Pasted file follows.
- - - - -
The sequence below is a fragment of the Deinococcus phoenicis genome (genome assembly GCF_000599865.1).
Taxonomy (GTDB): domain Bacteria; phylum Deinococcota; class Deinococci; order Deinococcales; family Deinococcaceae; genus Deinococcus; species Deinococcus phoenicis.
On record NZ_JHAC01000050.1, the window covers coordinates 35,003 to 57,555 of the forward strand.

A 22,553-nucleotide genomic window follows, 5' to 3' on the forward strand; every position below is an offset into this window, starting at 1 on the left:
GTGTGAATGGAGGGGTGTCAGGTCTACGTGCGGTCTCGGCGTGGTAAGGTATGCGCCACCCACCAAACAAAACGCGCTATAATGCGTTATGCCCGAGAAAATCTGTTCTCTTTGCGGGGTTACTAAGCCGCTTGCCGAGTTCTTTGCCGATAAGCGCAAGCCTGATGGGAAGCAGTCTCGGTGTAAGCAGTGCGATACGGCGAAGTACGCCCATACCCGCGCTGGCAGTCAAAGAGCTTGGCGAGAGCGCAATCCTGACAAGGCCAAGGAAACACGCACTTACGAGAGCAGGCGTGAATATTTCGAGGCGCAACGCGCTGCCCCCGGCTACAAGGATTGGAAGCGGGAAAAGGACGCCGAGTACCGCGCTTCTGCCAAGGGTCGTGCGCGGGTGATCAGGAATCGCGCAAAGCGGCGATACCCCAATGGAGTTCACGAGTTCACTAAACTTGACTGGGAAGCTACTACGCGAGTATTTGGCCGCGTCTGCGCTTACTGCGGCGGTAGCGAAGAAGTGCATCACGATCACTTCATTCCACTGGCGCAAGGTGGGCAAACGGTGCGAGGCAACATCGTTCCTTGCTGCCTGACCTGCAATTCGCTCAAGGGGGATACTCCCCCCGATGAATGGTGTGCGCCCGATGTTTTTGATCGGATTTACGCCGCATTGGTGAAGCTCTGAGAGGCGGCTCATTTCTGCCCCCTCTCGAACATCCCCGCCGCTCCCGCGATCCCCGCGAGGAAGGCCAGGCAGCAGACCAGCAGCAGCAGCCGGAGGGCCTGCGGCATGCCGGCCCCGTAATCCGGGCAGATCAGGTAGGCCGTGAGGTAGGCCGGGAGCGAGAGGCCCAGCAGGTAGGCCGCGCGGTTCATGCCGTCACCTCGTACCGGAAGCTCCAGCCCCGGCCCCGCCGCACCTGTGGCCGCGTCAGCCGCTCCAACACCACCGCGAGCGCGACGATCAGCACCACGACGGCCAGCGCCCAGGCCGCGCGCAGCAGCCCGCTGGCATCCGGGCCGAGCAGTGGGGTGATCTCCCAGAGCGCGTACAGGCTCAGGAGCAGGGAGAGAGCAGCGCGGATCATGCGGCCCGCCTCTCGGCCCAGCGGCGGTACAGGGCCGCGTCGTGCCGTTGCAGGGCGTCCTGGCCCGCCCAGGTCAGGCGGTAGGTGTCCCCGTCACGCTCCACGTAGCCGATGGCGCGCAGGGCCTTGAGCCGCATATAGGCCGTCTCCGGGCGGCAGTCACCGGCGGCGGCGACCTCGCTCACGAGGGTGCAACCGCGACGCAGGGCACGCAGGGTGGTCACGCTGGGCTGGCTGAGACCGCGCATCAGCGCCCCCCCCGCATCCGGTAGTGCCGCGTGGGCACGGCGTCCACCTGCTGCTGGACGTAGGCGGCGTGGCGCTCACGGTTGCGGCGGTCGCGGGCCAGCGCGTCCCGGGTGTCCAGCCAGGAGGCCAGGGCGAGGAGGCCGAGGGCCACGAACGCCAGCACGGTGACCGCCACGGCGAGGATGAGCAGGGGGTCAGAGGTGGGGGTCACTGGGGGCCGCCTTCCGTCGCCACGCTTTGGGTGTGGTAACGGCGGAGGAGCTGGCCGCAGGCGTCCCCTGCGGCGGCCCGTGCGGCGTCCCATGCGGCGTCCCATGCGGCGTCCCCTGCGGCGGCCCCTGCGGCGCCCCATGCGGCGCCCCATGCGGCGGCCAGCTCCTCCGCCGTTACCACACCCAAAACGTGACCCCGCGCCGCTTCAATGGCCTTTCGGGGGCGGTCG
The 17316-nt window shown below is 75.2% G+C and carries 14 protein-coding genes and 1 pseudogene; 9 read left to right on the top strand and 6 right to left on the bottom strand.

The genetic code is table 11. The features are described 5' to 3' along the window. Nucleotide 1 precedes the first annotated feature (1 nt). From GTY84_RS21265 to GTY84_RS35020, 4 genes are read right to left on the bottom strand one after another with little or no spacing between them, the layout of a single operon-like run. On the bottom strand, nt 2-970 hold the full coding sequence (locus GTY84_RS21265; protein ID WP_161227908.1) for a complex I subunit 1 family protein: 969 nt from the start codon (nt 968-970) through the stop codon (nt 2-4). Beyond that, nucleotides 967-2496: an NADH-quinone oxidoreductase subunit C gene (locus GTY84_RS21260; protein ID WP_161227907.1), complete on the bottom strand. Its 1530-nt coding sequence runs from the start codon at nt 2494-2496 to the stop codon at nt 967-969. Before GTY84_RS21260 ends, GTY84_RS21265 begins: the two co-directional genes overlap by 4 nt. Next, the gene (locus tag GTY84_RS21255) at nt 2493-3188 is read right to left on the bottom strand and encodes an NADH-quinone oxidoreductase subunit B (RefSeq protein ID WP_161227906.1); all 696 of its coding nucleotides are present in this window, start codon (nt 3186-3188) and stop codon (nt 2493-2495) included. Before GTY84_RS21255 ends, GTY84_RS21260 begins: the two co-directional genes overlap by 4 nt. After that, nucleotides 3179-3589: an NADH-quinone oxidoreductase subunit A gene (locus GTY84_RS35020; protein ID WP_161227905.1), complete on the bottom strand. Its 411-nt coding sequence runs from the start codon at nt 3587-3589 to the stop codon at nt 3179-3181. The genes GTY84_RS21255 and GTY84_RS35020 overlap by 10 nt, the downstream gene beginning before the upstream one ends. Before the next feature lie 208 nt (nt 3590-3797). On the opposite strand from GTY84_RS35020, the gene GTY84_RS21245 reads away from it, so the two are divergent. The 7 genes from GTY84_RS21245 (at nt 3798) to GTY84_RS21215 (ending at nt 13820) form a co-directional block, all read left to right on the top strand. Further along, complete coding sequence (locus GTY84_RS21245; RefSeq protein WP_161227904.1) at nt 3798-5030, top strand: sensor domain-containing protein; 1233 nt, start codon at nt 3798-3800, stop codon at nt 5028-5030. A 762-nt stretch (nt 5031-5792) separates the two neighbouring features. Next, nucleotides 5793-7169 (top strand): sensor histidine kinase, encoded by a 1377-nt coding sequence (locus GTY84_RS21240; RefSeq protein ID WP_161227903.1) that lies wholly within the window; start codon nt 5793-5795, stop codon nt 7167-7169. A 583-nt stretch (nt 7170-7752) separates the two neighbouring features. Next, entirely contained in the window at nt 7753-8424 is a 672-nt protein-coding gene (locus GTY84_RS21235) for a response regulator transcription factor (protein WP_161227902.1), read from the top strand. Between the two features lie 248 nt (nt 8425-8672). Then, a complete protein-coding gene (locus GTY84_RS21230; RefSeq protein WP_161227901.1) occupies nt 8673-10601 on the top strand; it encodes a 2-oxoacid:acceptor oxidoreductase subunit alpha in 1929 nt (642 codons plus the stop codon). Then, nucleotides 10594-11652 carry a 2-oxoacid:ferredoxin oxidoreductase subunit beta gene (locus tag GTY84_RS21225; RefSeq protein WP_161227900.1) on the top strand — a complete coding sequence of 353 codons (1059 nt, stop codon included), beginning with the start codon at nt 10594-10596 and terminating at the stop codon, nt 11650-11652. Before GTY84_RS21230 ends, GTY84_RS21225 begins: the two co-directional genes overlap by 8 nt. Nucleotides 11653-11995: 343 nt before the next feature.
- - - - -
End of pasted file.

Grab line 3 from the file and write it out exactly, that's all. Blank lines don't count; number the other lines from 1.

On record NZ_JHAC01000050.1, the window covers coordinates 35,003 to 57,555 of the forward strand.